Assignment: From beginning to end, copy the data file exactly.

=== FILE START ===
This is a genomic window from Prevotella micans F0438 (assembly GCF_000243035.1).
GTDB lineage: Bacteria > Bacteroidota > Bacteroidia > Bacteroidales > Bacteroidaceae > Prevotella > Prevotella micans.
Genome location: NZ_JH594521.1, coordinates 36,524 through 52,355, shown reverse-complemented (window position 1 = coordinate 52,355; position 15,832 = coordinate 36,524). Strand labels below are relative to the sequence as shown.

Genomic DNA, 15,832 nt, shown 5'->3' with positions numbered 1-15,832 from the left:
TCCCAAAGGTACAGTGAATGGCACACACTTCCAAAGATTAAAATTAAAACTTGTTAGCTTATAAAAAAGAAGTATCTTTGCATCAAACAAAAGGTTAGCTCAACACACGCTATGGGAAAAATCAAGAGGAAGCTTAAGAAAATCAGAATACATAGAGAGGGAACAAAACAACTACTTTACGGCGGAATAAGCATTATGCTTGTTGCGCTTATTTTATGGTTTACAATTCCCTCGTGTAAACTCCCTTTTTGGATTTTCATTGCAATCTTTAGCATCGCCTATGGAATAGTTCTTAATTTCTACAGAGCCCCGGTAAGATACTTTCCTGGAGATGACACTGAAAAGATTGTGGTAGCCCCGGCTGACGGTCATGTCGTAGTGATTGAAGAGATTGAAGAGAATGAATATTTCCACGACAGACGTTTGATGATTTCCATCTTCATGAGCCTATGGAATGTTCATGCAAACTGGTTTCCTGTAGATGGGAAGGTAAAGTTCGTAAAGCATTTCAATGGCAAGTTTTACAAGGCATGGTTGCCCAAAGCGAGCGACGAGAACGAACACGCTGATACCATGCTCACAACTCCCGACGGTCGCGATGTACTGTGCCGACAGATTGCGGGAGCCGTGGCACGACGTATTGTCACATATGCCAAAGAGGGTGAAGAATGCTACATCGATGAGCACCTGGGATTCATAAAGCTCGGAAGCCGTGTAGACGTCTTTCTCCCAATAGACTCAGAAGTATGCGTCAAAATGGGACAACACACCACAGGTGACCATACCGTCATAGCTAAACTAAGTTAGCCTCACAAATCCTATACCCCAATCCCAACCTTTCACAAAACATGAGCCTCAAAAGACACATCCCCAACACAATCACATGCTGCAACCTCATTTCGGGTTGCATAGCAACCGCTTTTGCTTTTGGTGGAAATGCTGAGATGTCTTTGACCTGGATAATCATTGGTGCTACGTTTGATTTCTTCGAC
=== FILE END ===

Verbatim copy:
This is a genomic window from Prevotella micans F0438 (assembly GCF_000243035.1).
GTDB lineage: Bacteria > Bacteroidota > Bacteroidia > Bacteroidales > Bacteroidaceae > Prevotella > Prevotella micans.
Genome location: NZ_JH594521.1, coordinates 36,524 through 52,355, shown reverse-complemented (window position 1 = coordinate 52,355; position 15,832 = coordinate 36,524). Strand labels below are relative to the sequence as shown.

Genomic DNA, 15,832 nt, shown 5'->3' with positions numbered 1-15,832 from the left:
TCCCAAAGGTACAGTGAATGGCACACACTTCCAAAGATTAAAATTAAAACTTGTTAGCTTATAAAAAAGAAGTATCTTTGCATCAAACAAAAGGTTAGCTCAACACACGCTATGGGAAAAATCAAGAGGAAGCTTAAGAAAATCAGAATACATAGAGAGGGAACAAAACAACTACTTTACGGCGGAATAAGCATTATGCTTGTTGCGCTTATTTTATGGTTTACAATTCCCTCGTGTAAACTCCCTTTTTGGATTTTCATTGCAATCTTTAGCATCGCCTATGGAATAGTTCTTAATTTCTACAGAGCCCCGGTAAGATACTTTCCTGGAGATGACACTGAAAAGATTGTGGTAGCCCCGGCTGACGGTCATGTCGTAGTGATTGAAGAGATTGAAGAGAATGAATATTTCCACGACAGACGTTTGATGATTTCCATCTTCATGAGCCTATGGAATGTTCATGCAAACTGGTTTCCTGTAGATGGGAAGGTAAAGTTCGTAAAGCATTTCAATGGCAAGTTTTACAAGGCATGGTTGCCCAAAGCGAGCGACGAGAACGAACACGCTGATACCATGCTCACAACTCCCGACGGTCGCGATGTACTGTGCCGACAGATTGCGGGAGCCGTGGCACGACGTATTGTCACATATGCCAAAGAGGGTGAAGAATGCTACATCGATGAGCACCTGGGATTCATAAAGCTCGGAAGCCGTGTAGACGTCTTTCTCCCAATAGACTCAGAAGTATGCGTCAAAATGGGACAACACACCACAGGTGACCATACCGTCATAGCTAAACTAAGTTAGCCTCACAAATCCTATACCCCAATCCCAACCTTTCACAAAACATGAGCCTCAAAAGACACATCCCCAACACAATCACATGCTGCAACCTCATTTCGGGTTGCATAGCAACCGCTTTTGCTTTTGGTGGAAATGCTGAGATGTCTTTGACCTGGATAATCATTGGTGCTACGTTTGATTTCTTCGAC